There needs to be patience in honing your craft and understanding that even though it takes a certain amount of inherent talent to be a solid designer, the x-factor is how hard you’re willing to work to start separating yourself from the average.

Be patient in allowing yourself the opportunity to F up and learn from your mistakes, but be impatient in your work ethic and hunger to get back in and apply what you’ve learned to the next piece of work you’re creating.

 

What makes the design process at your agency studio different?

Nothing.

Seriously, when broken down –in my opinion, the design/creative process has the same bones as the agency down the street. How I approach it and work with my clients is what separates me. My style and solutions are what make me different. I can’t define that. It’s something that clicks when I’m in the room with a potential client. Maybe this is a question I need to work on so I can start taking some clients away from Mike Spakowski.

 

What makes a great designer?

Good eyes and ears.

You gotta be able to see something and be like “No. That doesn’t work” and then quickly figure out what does. So, have an eye for what works and what doesn’t.

In the same note, listen to people. A lot of times they’re telling what they like and don’t like without specifically saying so. Picking up on that sort of stuff, and presenting something to them and explaining that you did it because they said “X” goes a tremendously long way in the business relationship you’re building with that particular client.

If you’re constantly talking and not listening, then you’re just creating what you want to make and that’s “art”. Being commissioned by a client and designing within the vacuum of their constraints (i.e. budget, taste, brand guidelines, time constraints, color palette, whatever) then you’re listening to all the limitations and bringing that into the final product they’re paying you for. They’re part of the process… and their voice needs to be heard. To me, design is a collaborative effort and I’m being paid to navigate and then execute-upon that effort.

 

How do you know you’ve succeeded?

When I decided that I don’t have to buy into the “Big, Fast & Famous” concept to be considered a success. Success is defined differently by each and every person. And those people don’t define me or my success.Just because society has conditioned us to believe that we’re not successful until we reach at least 2 of the 3 things mentioned above, doesn’t mean that’s right either. At the risk of sounding all Tony Robbins-y: we all define our own success.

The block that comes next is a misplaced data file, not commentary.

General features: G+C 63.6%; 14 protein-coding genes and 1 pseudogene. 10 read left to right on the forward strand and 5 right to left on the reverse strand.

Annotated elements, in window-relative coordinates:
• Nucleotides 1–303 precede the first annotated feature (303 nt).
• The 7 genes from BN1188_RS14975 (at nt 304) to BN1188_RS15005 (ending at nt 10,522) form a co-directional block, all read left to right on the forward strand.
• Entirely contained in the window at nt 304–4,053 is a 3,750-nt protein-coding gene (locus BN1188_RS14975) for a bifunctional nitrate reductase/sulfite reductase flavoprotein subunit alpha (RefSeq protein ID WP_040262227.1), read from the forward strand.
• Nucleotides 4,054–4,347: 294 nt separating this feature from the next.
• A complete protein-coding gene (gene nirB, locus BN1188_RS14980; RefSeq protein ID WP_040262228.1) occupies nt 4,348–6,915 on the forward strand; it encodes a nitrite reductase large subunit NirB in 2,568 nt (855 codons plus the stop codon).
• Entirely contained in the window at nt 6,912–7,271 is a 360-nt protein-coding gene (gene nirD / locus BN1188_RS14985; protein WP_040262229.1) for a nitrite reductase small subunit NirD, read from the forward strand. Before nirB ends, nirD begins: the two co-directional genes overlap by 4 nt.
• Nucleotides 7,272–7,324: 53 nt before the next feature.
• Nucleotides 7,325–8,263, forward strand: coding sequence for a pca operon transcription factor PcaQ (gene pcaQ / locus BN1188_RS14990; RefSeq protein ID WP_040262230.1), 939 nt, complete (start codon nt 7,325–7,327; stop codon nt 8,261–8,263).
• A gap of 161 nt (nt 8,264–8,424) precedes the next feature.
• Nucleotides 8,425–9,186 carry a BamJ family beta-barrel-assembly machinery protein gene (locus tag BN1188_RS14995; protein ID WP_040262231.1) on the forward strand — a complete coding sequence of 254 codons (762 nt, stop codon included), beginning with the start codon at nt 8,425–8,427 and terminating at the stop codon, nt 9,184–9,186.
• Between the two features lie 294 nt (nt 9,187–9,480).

For me, that meant I had to do some serious work internally to determine my definition of success. And I decided that success – to me – is defined by “striving to reach my potential each and every day”. Some days I do that. And others I get absolutely zero accomplished. But if I’m regularly nailing the first one and not happy with the second one, then it doesn’t matter how many followers or likes I have, or the size of the number in my bank account or how quick I reached a certain level/goal in my business or career… I’m successful in my own eyes.

 

What are the biggest challenges you face as a designer?

Comparing myself to other designers I see as more talented. I always see the greatness in their work and the flaws in my own. So, not being my own worst enemy is – and will probably always be – my biggest challenge.

 

What about being in St. Louis inspires you?

I dunno………The Arch & Mike Spakowski?

No, in all seriousness (because, let’s be really real here: Mike Spakowski does NOT inspire me*), STL inspires me with their grit.

We aren’t exactly considered the gold standard for creative or design – compared to the usual suspects like L.A. or NYC. But, we kinda DGAF. We’re here just doing our thing and doing it as best we can, and as a whole, I believe that’s starting to make us get noticed more and more every year.

And, as a community, we really support each other in these efforts. There’s always somebody around asking how “this is going” or talking about “that” and offering up encouragement. And there’s never a shortage of people willing to help you out. I think that says a lot about our values as humans and being a true definition of the word “community”. I’d say that really inspires me.

*JK. I love Mike Spakowski and he DOES inspire me.

 

Photo by Ashley Fisher Photography